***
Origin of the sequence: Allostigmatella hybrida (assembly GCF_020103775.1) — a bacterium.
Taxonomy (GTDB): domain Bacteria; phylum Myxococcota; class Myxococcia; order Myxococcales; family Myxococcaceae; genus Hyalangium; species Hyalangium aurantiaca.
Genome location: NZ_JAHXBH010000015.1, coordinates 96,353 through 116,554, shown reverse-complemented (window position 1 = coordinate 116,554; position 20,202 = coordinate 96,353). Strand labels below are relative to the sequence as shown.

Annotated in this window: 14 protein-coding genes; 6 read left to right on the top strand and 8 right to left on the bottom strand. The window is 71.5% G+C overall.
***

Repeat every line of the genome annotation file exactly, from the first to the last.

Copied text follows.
Origin of the sequence: Allostigmatella hybrida (assembly GCF_020103775.1) — a bacterium.
Taxonomy (GTDB): domain Bacteria; phylum Myxococcota; class Myxococcia; order Myxococcales; family Myxococcaceae; genus Hyalangium; species Hyalangium aurantiaca.
Genome location: NZ_JAHXBH010000015.1, coordinates 96,353 through 116,554, shown reverse-complemented (window position 1 = coordinate 116,554; position 20,202 = coordinate 96,353). Strand labels below are relative to the sequence as shown.

Annotated in this window: 14 protein-coding genes; 6 read left to right on the top strand and 8 right to left on the bottom strand. The window is 71.5% G+C overall.